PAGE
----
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Oncogene. 2007 Mar 22;26(13):1862-74. Epub 2006 Oct 9.

Snail silencing effectively suppresses tumour growth and invasiveness.

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Departamento de Bioquímica, Instituto de Investigaciones Biomédicas Alberto Sols CSIC-UAM, c/Arturo Duperier, Madrid, Spain.


The transcription factor Snail has been recently proposed as an important mediator of tumour invasion because of its role in downregulation of E-cadherin and induction of epithelial-mesenchymal transitions (EMT). This behaviour has led to the consideration of Snail as a potential therapeutic target to block tumour progression. In this report, we provide evidence for this hypothesis. We show that silencing of Snail by stable RNA interference in MDCK-Snail cells induces a complete mesenchymal to epithelial transition (MET), associated to the upregulation of E-cadherin, downregulation of mesenchymal markers and inhibition of invasion. More importantly, stable interference of endogenous Snail in two independent carcinoma cell lines leads to a dramatic reduction of in vivo tumour growth, accompanied by increased tumour differentiation and a significant decrease in the expression of MMP-9 and angiogenic markers and invasiveness. These results indicate that use of RNA interference can be an effective tool for blocking Snail function, opening the way for its application in new antiinvasive therapies.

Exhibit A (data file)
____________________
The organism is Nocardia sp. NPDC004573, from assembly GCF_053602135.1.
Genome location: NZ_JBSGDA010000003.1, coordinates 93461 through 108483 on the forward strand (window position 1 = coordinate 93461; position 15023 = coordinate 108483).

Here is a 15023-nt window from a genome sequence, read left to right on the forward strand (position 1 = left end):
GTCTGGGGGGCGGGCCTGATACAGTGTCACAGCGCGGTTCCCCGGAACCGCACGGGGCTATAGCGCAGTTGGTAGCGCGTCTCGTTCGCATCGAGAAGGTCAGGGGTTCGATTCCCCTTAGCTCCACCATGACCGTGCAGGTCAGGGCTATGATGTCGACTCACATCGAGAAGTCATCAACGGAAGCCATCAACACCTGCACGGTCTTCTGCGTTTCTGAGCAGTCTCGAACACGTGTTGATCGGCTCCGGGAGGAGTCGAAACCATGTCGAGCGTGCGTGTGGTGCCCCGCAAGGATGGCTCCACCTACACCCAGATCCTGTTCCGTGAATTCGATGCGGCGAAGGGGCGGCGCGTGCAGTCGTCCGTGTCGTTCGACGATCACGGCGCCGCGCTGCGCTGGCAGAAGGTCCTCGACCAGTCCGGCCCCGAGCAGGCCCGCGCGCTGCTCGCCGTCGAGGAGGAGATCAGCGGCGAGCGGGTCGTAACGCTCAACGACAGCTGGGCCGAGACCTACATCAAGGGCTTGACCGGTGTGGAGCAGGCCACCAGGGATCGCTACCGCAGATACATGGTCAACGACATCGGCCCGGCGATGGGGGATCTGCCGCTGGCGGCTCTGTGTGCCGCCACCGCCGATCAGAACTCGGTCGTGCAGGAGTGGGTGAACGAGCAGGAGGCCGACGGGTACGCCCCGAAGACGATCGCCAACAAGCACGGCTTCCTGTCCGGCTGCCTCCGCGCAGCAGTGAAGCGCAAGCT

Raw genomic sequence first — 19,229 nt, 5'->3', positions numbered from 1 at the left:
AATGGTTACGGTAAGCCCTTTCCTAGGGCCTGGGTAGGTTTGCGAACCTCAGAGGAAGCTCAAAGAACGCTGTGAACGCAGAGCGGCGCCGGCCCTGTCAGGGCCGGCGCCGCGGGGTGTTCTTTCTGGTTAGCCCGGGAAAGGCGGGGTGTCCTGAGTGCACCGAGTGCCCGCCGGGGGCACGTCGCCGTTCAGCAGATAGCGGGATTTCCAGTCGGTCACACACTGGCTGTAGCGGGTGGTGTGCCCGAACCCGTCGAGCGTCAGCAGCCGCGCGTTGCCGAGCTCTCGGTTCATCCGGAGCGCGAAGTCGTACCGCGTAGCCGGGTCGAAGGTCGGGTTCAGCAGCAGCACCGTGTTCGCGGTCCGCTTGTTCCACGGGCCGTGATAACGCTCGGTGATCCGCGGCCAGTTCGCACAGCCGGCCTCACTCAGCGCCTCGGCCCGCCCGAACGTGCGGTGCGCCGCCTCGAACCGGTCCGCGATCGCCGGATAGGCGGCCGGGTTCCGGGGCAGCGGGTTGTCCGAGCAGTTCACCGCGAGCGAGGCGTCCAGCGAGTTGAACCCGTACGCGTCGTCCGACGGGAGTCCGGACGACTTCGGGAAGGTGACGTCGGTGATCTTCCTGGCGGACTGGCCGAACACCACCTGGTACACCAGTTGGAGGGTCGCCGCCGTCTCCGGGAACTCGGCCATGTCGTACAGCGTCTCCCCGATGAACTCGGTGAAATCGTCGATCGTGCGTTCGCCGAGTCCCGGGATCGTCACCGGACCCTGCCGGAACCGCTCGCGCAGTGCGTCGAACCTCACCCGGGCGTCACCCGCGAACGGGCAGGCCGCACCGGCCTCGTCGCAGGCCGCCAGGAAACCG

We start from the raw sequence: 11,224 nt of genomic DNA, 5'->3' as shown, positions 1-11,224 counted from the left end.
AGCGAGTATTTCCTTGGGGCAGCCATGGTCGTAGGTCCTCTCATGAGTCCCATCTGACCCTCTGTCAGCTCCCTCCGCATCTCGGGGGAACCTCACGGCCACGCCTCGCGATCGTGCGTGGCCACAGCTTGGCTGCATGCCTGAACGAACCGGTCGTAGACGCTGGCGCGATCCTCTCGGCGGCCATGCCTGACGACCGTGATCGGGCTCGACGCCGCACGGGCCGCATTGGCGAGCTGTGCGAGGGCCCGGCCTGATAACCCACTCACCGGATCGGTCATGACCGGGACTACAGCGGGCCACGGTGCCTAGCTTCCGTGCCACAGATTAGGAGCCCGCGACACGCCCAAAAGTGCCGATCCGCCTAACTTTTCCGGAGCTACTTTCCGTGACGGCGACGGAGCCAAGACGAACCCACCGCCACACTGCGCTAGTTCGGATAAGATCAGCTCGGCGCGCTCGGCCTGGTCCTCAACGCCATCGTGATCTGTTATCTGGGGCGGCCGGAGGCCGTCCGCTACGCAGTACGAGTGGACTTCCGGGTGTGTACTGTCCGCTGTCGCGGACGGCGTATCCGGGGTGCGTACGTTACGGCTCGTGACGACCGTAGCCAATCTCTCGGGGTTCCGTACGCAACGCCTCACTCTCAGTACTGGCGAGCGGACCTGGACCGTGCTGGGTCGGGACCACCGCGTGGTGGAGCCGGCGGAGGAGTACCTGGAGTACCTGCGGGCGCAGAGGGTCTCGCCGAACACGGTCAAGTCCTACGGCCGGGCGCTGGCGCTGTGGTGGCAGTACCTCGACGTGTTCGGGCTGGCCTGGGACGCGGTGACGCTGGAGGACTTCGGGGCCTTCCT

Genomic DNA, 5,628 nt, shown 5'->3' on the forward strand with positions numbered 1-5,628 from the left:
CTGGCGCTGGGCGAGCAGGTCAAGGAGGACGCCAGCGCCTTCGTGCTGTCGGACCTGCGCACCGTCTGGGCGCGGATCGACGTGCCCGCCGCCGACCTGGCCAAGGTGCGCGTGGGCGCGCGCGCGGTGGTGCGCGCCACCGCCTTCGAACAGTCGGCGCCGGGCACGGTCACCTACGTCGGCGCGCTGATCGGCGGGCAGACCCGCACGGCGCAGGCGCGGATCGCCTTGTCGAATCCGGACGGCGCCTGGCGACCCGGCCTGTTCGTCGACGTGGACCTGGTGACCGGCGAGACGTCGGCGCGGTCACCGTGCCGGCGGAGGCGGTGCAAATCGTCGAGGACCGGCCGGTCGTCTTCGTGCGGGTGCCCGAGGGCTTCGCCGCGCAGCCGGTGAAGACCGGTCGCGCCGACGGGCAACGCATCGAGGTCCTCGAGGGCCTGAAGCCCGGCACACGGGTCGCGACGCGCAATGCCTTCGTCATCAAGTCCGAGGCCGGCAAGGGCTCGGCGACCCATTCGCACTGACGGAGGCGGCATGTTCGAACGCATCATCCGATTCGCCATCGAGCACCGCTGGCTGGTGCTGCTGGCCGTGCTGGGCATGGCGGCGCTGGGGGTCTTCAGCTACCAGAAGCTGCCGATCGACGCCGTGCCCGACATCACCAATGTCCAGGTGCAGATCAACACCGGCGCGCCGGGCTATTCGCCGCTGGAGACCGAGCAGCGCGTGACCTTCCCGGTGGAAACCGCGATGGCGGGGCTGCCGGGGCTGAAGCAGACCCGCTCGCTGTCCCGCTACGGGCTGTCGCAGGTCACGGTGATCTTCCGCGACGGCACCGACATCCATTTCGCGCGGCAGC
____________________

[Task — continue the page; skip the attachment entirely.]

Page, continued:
[Indexed for MEDLINE]

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